In a severe foot injury in a child where the heel pad is felt to be viable, an open forefoot amputation may be performed. All surface cartilage is debrided to bone. After edema has resolved and nutrition of tissues is established, a delayed formal revision to a Syme's ankle disarticulation can be performed with relative safety. In those cases in which there is persistent wound edema or surface infection, or where restoration of tissue nutrition is delayed, the application, as in the case previously described, of a very thin split-thickness skin graft as temporary wound cover will usually result in a clean, dry, closed wound. This can subsequently be revised with safety.

Above-Knee Amputation in Children

The above-knee amputation at best results in a far greater disability than one performed at the below-knee level. Only with an ideal muscular stump can the above-knee amputee function without marked impairment4,8,10,13.

Illustrative Case History

A 14-year-old boy, rather small and immature for his age, was admitted for further treatment of a traumatic above-knee amputation of the right leg at the junction of the middle and distal thirds of the femur, The initial injuries, one month previously, had been closed but severely traumatized fractures of the right tibia and fibula, and a comminuted spiral fracture of the midshaft of the right femur, Injury to the distal popliteal artery and tibial trifurcation had failed to respond to attempted repair, and circulation to the foot and lower leg was lost. A supracondylar amputation with primary wound closure was performed five days after injury. The femoral fracture was immobilized with skeletal transfixion pins incorporated in plaster.

On admission to this institution the stump was edematous, with inflammation about the wound closure. Drainage from the sinus tract with exuberant granulation tissue extended down to the distal bone end. Skin and tissues about the transfixion pins showed redness and scant drainage. A radiograph showed early callus about the femoral fracture. Clinically there was only slight spring, without gross motion, at the fracture site.

Pins were removed. Compresses and stump wrapping were applied with gradual healing of the granulating wound at the distal stump. There was, however, persistent stump edema and pain, followed by reopening of the sinus, continued drainage, and the radiographic finding of a necrotic ring sequestrum involving the distal 1.5 cm of the femur. Eight weeks after admission open revision, with excision of the sinus tract and surrounding granulating tissue, and removal of sequestrum, was performed. Delayed closure of the wound eight days later was followed by firm uncomplicated healing.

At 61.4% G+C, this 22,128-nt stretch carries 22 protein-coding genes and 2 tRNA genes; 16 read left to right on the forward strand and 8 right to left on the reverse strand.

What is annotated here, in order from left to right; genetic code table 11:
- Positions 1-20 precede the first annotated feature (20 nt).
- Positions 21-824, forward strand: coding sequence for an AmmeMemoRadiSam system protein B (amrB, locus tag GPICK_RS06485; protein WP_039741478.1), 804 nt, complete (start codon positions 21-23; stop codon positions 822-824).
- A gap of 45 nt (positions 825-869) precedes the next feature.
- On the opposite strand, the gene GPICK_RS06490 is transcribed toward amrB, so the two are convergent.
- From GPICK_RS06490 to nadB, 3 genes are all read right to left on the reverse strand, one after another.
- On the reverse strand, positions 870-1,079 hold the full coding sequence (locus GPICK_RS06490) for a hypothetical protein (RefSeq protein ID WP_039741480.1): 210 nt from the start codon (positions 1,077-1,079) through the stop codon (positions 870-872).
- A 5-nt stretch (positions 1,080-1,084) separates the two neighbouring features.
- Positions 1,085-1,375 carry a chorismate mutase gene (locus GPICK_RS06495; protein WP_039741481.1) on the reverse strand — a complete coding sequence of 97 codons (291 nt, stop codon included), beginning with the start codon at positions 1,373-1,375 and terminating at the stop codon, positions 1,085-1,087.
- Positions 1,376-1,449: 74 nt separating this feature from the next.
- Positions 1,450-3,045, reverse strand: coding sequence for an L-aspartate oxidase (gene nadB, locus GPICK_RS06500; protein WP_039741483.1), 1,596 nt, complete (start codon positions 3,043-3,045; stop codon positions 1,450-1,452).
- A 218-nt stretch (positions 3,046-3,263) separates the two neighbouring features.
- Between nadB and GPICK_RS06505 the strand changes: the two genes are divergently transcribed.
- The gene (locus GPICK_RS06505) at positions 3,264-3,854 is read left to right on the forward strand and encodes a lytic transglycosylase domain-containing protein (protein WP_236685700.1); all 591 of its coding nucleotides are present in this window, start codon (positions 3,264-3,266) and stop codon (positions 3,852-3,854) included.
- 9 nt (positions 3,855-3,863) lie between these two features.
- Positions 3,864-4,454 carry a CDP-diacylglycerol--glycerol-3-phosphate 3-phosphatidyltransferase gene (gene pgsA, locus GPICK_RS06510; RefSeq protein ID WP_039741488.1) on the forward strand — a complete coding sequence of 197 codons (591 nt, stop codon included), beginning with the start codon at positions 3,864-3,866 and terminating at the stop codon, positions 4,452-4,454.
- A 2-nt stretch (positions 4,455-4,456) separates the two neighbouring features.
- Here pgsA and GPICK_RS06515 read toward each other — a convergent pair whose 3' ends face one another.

The boy was fitted with a total-contact, suction-socket, ahove-knee prosthesis. Recurrent stump edema on attempted use of suction interfered with this application, and revision of the prosthesis to a simple total-contact device without suction was necessary before usage was satisfactory. His present function, though satisfactory, is not optimum, due to the rather short, poorly muscled above-knee stump. This is thought to be residual to the severe trauma and to the complications of wound healing which precluded myodesis and the development of maximal muscular capability for above-knee prosthetics use.

Importance of the Distal Femoral Epiphysis

In the young child the importance of the distal femoral epiphysis cannot be over-emphasized1. Seventy-five to 80 percent of femoral growth comes from the distal growth plate. From six years of age to maturity, for example, the increment in length amounts to 14 cm (5 and 1/2 in.). The presence of the distal epiphysis with tough prepatellar skin cover can provide good end-bearing control for a prosthesis15. Knee disarticulation allows the best myodesis for a muscular above-knee stump. The length can be adjusted for conventional prosthetics fitting by elective epiphysiodesis.

Salvaging an Effective A bove-Knee Stump

The ability to salvage an effective above-knee stump in either the adult or the child with severe proximal lower-leg trauma and popliteal artery damage has, again, been the product of military surgery experience in this instance, in fact, the by-product of a failure. The special vascular research team assigned to emergency treatment of arterial injuries during the Korean War had notable success with femoral injuries, but failures of popliteal and trifurcation repairs, particularly when associated with severe lower-leg trauma, were frequent11. The key to amputation salvage in these cases is the preservation of the geniculate circulation. This circulation can provide nutrition and viability to a very short, open, below-knee amputation if all muscle is removed. This result was established by observation of the demarcation of the necrosis after popliteal-repair failures. This technique of open amputation with skin traction was started late in the Korean War, and became standard in Viet Nam. There is, of course, insufficient soft tissue for an effective below-knee stump, but revision to an ideal above-knee transcondylar level in the adult, or to a knee disarticulation in the younger child is rendered possible.

A Debt to Military Surgery

The mass casualties of wartime, however tragic, have given military surgeons an opportunity to observe objectively and to evaluate the treatment results of statistically significant numbers of severe injuries, which for the civilian surgeon are but an occasional experience. A familiarity with, and a respectful regard for, the principles of treatment evolved from this experience can be of great value in the primary management and constructive planning of treatment for the child with an injury necessitating amputation. The guidelines for primary management set out so clearly by military directives should not be lightly disregarded, for the nature and effect of the trauma resulting in loss of limb in the child in civilian experience are not significantly different from those of the severe war wound. To ignore the principles of wound management in severe trauma is to invite complication, loss of optimal function, and, sometimes, catastrophe3.


Cordial thanks are expressed to the Newington Children's Hospital for providing the photographs used to illustrate this report.

Newington Children's Hospital, Newington, Connecticut